Photographer's Close-Ups Of Everyday Objects Makes Them Seem Out-Of-This-World
Digital photography has changed the way we take pictures. Film was expensive, and taking a truly great photograph required a great deal of practice. Practice meant taking lots of pictures. In other words, it was either a career or an expensive hobby. Then came the digital SLR. Certainly not cheap by any stretch, not having to purchase roll after roll of film meant they were far more affordable in the long run than their film equivalents. With these electronic marvels came advanced photo editing software, also more affordable than ever before. Suddenly, even amateurs could take startlingly good pictures. And lots of them.
Multidisciplinary artist Pyanek is certainly no amateur; his photography and his music are stark and beautiful. The camera he used, however, is the readily available, entry-level Canon Rebel T3i. By reversing the kit lens and utilizing specialized software, he was able to capture details so minute, it's sometimes difficult to tell that these are ordinary, everyday objects.
Sometimes, what seem so sharp and clean to the naked eye, are something else entirely, like the pages of a book.
Few people ever stop to contemplate the stem of an apple.
Other objects, like sugar crystals, go from appearing quite rough, to chiseled and orderly.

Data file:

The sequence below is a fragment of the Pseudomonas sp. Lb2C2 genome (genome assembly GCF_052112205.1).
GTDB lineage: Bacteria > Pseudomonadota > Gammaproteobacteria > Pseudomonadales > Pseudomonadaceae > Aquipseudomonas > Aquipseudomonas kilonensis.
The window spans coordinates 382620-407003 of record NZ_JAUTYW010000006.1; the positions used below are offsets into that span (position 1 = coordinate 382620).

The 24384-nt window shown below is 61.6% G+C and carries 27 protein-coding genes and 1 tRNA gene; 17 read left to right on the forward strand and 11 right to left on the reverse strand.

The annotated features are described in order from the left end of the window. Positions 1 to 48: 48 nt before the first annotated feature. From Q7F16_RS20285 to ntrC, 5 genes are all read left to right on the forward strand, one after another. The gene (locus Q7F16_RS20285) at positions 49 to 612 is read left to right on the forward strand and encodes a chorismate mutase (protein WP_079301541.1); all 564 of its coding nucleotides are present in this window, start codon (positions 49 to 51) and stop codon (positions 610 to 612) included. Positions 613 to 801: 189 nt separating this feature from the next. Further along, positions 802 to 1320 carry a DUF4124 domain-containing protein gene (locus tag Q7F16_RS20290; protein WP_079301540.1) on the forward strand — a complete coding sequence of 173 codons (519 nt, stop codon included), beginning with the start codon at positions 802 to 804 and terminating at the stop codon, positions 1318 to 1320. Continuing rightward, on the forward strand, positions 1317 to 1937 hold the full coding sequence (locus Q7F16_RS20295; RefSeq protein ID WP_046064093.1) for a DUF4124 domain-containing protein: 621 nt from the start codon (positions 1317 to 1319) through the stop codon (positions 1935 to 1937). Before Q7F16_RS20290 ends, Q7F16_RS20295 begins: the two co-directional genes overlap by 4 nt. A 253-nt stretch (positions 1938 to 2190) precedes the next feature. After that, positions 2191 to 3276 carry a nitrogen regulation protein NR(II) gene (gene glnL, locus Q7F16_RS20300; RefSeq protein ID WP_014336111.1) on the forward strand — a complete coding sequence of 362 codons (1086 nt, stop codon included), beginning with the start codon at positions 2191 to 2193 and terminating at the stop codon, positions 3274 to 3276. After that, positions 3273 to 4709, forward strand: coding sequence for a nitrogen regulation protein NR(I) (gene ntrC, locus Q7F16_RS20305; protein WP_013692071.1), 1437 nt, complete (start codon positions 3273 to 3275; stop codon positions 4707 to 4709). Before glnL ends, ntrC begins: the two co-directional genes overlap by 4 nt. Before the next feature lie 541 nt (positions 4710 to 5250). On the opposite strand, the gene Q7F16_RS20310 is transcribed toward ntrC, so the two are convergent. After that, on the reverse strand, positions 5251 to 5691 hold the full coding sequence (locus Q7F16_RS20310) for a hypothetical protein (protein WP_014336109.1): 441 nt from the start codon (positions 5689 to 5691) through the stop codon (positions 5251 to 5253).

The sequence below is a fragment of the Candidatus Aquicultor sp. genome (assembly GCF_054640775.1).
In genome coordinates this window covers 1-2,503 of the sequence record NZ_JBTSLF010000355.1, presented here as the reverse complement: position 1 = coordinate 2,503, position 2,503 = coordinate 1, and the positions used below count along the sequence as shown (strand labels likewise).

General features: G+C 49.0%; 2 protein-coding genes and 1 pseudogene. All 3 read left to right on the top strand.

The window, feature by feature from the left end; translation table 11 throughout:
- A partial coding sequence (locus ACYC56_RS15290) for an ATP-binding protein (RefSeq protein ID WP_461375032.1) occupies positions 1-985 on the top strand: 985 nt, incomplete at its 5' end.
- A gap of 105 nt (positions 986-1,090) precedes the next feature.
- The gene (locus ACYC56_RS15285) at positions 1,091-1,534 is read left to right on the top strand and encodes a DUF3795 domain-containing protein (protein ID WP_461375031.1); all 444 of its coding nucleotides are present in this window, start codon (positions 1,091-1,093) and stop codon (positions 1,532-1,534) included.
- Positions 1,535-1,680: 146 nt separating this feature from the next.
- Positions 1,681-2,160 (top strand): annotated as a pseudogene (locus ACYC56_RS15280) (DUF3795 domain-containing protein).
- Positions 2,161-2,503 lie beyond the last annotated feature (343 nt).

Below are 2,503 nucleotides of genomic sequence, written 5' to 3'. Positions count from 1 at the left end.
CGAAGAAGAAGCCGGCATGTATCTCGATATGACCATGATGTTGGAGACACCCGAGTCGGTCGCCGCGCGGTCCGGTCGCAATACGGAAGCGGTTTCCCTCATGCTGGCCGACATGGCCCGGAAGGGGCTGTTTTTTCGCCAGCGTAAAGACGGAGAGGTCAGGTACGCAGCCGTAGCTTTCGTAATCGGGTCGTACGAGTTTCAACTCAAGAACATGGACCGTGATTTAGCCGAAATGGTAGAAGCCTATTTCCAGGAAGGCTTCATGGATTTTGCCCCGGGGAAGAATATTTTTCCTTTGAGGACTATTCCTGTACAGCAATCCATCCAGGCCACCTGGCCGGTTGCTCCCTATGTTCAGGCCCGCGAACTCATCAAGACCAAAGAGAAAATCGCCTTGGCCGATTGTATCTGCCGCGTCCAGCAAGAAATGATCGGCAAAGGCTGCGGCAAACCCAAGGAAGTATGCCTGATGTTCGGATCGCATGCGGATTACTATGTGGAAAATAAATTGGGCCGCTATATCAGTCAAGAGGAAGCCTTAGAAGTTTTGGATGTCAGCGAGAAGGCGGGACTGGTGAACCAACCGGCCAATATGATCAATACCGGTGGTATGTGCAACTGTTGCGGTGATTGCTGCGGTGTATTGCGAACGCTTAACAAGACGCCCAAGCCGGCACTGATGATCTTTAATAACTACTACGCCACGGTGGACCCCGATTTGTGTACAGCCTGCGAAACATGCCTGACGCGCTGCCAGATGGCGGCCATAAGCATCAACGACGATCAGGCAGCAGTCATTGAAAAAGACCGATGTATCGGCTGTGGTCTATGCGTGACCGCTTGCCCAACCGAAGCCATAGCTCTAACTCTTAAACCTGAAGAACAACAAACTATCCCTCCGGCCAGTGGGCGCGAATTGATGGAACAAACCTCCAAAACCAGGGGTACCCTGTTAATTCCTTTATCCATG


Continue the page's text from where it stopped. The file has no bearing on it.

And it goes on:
Some items, like this incense stick, are completely abstract.
Others are easier to guess, but still offer one or two surprises.
Small beach stones can look like looming, crystal caverns from the right perspective.
Even an object as commonplace as a wood screw has incredible details to share.
Corn flakes are not one of the most attractive items to look at so closely, yet they still catch the eye.
This image of a teabag gives quite a bit of insight into the simple pouch. It's quite clear how easily water can pass through, with no tea leaves escaping.
The key of a keyboard is littered with tiny debris. You'd never know from looking at yours.
Lipstick retains as much from the wearer as the wear does from it.
A serrated knife appears surprisingly blunt when viewed close up.
Kitchen sponges are known for their airiness, but who knew just how airy?
Perhaps most surprising is the tip of a spaghetti noodle. Tiny flecks of bran dot the translucent pasta.
But most beautiful are these soap bubbles, which create a hazy, stained glass, kaleidoscope under heavy zoom.
Even a ballpoint pen tip is quite a visceral sight when seen like this.